Where does the money go? Understanding household incomes and spending
Household finances are a core topic for Understanding Society, ISER’s huge academic survey capturing information every year about the social and economic circumstances and attitudes of people living in 40,000 UK households. It is the largest survey of its kind in the world.
Economists and policy analysts want to understand whether households are making ends meet, how they are making ends meet, and how earnings, spending and living standards evolve over time. A number of unresolved ‘puzzles’ continue to concern researchers in this area. For example, current policy interventions and monitoring are based on income-based measures of poverty. However, survey data suggest that households with very low income spend more than they earn and more than households with moderately low income.
It could be that the data are flawed: these households may be misreporting their income or expenditure. Alternatively, it could be that this spending beyond income is real. It could be that some households with very low income have considerable wealth, or experience low income only temporarily, and so are sensibly maintaining spending by borrowing or drawing down savings. Or, it could be that poor households are spending more than they can really afford, perhaps in order to “keep up”.
Understanding this puzzle is crucially important for properly identifying the poor, and targeting assistance. In addition, if many households are spending beyond their means, then the recovery from the recent recession will not be sustainable. A major obstacle to understanding this puzzle, and others, is the lack of data with a full financial picture of households. Income minus expenditure must equal changes in assets and debts. If we saw all of income, spending and savings and debt for a given household, we could work out, for example, whether households that are spending more than they earn are accumulating unsustainable debts. Currently different surveys ask about, at most, two of spending, income and wealth. This is because it has been felt that asking about all three would place too much burden on respondents. Against that, there is some reason to think that respondents might be able to give more accurate information if they framed their thinking with the idea that income minus expenditure must equal changes in assets and debts.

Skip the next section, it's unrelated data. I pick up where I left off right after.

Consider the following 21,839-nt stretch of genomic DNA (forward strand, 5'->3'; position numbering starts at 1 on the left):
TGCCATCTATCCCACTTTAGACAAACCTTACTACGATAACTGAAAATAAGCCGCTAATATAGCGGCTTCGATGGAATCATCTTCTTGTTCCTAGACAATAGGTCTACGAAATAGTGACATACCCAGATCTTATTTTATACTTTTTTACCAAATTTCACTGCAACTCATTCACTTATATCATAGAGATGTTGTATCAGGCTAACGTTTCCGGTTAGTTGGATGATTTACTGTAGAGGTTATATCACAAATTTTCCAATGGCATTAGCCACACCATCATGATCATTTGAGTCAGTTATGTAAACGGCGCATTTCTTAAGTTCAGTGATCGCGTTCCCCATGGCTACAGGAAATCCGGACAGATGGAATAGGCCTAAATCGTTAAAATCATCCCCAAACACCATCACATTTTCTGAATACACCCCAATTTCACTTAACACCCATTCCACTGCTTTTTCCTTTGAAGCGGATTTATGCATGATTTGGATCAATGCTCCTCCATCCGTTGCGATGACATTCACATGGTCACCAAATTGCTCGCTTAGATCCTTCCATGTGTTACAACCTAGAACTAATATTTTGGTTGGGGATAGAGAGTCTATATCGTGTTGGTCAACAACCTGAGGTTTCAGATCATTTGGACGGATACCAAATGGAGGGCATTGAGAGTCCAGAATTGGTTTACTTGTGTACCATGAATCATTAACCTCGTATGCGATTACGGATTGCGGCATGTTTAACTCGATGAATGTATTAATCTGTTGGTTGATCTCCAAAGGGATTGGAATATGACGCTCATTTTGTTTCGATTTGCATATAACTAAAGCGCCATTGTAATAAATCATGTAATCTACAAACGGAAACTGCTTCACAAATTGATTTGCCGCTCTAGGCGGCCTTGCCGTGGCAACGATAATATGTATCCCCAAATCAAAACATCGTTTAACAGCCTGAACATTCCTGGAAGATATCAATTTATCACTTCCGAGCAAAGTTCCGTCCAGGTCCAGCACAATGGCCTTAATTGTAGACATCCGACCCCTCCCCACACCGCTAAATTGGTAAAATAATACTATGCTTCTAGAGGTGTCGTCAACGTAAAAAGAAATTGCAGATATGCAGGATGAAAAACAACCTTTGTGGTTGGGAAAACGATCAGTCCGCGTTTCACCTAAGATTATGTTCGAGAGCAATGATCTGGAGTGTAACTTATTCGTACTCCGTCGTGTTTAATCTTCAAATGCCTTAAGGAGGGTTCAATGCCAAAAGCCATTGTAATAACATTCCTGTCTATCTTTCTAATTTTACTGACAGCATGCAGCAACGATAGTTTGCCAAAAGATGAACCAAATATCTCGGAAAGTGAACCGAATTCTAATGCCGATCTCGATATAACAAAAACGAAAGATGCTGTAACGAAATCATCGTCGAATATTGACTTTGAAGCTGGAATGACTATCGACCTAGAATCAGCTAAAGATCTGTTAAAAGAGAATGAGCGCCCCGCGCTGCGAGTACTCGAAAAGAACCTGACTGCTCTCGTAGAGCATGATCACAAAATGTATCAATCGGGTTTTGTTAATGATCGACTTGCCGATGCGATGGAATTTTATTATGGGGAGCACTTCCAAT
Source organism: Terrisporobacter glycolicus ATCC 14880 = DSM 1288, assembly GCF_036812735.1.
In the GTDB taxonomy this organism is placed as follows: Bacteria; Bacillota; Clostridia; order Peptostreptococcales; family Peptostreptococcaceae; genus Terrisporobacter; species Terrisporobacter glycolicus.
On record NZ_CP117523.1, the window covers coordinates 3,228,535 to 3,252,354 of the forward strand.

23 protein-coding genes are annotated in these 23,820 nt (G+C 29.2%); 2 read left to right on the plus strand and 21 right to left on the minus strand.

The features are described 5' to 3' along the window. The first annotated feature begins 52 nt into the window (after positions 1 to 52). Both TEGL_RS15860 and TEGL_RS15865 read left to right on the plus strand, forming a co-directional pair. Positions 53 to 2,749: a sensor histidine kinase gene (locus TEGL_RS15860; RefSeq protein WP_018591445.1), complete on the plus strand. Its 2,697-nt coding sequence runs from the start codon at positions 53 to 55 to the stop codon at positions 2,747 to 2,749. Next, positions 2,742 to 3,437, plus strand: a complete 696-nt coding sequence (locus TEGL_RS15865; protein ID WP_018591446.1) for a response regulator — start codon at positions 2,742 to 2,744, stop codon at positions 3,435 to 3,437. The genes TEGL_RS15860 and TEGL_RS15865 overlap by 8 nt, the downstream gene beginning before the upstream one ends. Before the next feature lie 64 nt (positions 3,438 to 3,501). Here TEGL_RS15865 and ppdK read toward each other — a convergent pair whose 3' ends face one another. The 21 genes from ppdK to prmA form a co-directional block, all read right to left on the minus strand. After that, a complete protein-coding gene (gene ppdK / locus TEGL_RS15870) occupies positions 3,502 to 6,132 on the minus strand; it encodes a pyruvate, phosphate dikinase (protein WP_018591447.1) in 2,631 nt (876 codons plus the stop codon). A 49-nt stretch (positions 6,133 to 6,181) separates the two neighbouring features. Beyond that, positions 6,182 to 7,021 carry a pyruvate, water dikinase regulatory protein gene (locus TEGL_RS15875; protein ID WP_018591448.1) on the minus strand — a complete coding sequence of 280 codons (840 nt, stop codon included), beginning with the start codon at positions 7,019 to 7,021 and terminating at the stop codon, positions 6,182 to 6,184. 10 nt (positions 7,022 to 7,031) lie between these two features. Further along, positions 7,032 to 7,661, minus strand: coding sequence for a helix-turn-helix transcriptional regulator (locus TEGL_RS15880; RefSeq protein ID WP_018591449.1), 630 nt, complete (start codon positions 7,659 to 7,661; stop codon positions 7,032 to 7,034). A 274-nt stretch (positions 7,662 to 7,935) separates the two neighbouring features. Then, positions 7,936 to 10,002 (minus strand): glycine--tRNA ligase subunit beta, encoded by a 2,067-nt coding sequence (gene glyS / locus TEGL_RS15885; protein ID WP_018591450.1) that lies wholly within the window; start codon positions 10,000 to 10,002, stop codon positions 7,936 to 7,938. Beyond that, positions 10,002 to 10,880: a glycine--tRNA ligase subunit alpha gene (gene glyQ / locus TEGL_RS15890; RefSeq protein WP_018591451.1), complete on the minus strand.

A new project titled Understanding Household Finance Through Better Measurement, funded by the ESRC/NCRM and lead by ISER’s Annette Jäckle, seeks to develop new ways of collecting information on the financial experience of households. In particular, this project will ask respondents to report all of income, spending and changes in assets and debts. However, to keep the burden of responding manageable, the project will seek to use new technologies to help households collect and report information.
For example we will experiment with giving households an app for their phone which will help them to record their spending, and we will develop a web-based questionnaire that makes reporting enjoyable. In developing these tools, ISER researchers are working with technology and market-research experts at the Kantar Group of companies. We will bring innovative technologies that are now used by commercial companies into our scientific study. The lessons we learn will improve not only Understanding Society, but also similar studies around the world. The new methods will take time to develop and test, but ultimately, with new and better data, we will be able to provide new and better evidence on how households are faring in difficult economic times.